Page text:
2. Determine how much capital you need to take you through the first two years of business. Following the steps of a sold Business Plan will help you consider all the different factors in projecting cash needs. Identify your sources of capital, whether they include your own savings, partner investments, or loans.
  3. Select a business location. Some businesses can be run from your home or a small office, others might need industrial space, and still others will need a retail-type site. If your business is in the third category, selecting a location is the second most important thing you do. Your location will affect not only the quantity and quality of traffic that passes each day, but different cities have very different taxes, regulations and licensing requirements that should be considered.
  4. Select a business structure that best fits your needs by evaluating tax advantages, legal exposure, and ease of compliance. Whether you operate as a Sole Proprietor, a Limited Liability Company, or a Corporation is entirely your choice, but each structure has different filing and tax aspects that need to be considered. You can consult with a general business attorney, a CPA, or a seasoned accountant to help you with this decision.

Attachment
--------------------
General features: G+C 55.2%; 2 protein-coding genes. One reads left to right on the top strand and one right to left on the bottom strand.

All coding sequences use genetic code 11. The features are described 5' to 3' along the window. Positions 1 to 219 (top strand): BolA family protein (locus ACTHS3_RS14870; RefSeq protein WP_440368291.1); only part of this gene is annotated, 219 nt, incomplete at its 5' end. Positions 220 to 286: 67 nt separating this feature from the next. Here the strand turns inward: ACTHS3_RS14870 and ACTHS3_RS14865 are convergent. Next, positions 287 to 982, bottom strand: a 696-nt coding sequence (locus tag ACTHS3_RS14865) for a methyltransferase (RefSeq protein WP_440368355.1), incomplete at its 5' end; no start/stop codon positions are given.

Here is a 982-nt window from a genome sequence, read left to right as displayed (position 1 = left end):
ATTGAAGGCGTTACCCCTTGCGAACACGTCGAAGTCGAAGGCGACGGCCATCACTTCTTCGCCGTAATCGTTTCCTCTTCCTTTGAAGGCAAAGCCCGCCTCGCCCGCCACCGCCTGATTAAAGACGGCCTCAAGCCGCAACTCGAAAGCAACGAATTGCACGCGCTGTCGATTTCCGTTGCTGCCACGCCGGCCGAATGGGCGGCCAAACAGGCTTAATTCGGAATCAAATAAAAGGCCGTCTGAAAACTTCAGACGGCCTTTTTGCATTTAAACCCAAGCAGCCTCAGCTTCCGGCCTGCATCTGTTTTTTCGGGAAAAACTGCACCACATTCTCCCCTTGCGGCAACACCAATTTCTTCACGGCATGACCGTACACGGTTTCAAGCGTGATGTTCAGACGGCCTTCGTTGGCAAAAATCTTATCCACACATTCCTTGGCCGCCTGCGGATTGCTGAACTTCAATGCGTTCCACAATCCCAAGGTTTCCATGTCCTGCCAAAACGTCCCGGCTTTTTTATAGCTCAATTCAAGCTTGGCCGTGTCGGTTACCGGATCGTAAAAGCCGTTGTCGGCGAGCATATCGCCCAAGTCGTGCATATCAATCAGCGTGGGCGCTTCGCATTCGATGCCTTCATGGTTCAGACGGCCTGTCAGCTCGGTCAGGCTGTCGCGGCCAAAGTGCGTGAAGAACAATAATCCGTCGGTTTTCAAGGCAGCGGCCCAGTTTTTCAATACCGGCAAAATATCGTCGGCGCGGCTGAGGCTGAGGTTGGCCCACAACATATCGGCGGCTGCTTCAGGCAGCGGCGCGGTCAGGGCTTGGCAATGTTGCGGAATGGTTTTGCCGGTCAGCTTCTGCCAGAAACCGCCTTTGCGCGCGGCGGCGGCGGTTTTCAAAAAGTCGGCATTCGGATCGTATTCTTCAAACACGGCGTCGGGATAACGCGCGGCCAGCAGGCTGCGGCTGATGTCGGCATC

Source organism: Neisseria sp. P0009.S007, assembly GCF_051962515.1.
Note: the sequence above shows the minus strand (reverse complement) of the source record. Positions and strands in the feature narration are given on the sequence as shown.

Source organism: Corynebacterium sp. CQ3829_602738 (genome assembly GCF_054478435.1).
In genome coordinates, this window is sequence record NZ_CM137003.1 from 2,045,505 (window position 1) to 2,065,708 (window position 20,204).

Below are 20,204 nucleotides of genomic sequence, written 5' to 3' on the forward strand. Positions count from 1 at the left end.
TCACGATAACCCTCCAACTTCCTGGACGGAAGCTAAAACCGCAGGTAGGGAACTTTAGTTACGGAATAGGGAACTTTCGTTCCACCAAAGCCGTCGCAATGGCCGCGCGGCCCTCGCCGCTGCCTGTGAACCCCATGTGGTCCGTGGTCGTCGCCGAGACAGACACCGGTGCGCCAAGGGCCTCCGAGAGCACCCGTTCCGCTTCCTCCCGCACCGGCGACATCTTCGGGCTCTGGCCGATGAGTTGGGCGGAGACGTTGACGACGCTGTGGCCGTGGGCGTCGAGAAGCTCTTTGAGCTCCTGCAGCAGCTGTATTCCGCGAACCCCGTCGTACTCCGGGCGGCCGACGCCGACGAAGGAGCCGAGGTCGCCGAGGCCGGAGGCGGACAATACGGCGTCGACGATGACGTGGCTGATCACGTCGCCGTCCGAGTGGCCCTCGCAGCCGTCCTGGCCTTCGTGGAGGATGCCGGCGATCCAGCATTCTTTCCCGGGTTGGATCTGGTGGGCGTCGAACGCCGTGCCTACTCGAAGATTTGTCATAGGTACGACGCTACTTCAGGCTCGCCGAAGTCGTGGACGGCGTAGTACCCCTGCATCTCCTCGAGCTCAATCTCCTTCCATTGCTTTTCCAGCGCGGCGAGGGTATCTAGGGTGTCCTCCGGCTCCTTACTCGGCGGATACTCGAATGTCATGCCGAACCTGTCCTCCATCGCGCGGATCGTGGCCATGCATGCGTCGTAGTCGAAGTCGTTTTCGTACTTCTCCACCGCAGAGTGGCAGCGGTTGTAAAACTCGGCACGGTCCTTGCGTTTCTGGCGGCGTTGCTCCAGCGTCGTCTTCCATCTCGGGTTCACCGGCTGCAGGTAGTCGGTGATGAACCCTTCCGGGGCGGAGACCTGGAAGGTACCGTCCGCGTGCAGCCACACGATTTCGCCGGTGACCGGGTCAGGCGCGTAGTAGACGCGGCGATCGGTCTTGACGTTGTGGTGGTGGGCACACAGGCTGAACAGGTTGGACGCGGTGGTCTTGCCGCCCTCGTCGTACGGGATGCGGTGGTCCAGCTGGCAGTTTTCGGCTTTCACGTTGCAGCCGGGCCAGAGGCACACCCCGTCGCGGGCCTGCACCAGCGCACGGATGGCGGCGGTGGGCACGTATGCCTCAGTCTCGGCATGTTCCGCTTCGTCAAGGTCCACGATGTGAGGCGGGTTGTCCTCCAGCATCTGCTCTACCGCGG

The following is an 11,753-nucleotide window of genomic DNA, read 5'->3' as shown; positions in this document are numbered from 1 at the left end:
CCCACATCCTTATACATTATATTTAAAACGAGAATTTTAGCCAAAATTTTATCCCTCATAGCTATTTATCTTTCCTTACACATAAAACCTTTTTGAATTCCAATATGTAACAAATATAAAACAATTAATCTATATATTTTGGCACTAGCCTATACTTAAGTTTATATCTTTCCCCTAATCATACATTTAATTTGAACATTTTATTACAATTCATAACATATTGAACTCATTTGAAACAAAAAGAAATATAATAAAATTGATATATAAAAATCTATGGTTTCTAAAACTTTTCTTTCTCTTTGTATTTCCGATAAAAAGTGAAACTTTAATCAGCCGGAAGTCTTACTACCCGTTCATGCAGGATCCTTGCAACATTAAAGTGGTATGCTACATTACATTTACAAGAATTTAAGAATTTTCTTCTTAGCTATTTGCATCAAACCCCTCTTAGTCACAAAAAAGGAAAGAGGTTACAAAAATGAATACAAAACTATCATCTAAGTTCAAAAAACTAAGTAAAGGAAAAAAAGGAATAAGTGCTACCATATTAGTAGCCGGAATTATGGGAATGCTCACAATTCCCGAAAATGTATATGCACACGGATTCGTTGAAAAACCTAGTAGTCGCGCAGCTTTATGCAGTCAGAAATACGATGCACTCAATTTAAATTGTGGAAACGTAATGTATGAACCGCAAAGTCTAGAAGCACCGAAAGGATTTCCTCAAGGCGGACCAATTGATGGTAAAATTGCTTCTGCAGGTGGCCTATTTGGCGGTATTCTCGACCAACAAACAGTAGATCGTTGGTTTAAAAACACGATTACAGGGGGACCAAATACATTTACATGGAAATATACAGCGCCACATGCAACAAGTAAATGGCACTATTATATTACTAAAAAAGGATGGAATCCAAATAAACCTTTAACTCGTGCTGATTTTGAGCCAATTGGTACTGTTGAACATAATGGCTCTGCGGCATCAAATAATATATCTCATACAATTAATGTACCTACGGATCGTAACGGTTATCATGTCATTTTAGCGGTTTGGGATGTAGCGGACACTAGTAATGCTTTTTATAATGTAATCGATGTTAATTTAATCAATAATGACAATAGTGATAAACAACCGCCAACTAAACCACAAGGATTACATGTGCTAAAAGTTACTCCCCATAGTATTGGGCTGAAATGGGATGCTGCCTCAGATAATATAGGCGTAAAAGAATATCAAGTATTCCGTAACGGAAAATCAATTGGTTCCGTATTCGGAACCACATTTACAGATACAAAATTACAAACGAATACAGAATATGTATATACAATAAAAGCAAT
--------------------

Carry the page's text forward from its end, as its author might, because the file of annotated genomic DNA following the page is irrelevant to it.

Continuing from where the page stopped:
5. Register your business name or trade name. If you are going to operate as a Sole Proprietor, you should register a DBA (doing business as) with your state. If you plan to operate as an LLC or a corporation, you need to verify that your chosen name is not already taken and then it must be registered with the state. When choosing a name, think about whether you plan to have a website and check to see if the matching domain name is available. You might also need to consider trademark possibilities, in which case you need to check with the U.S. Patent and Trademark website.
  6. Register with the IRS to obtain an EIN (employer identification number).
  7. If you expect to collect sales tax from customers, you will need to apply for a sales tax permit from your state.
  8. If you will have employees, you need to register with your state for income tax withholding.
  9. Find out if the city or township in which your business resides requires any kind of business licensing.
  10. Open your business bank account. You will need your EIN and a copy of your Articles to do this. When selecting a bank, consider the convenience of branch locations as well as fees and charges assessed to your account.

These steps may seem daunting, but a seasoned business professional can help walk you through these tasks to make sure you start your business the right way.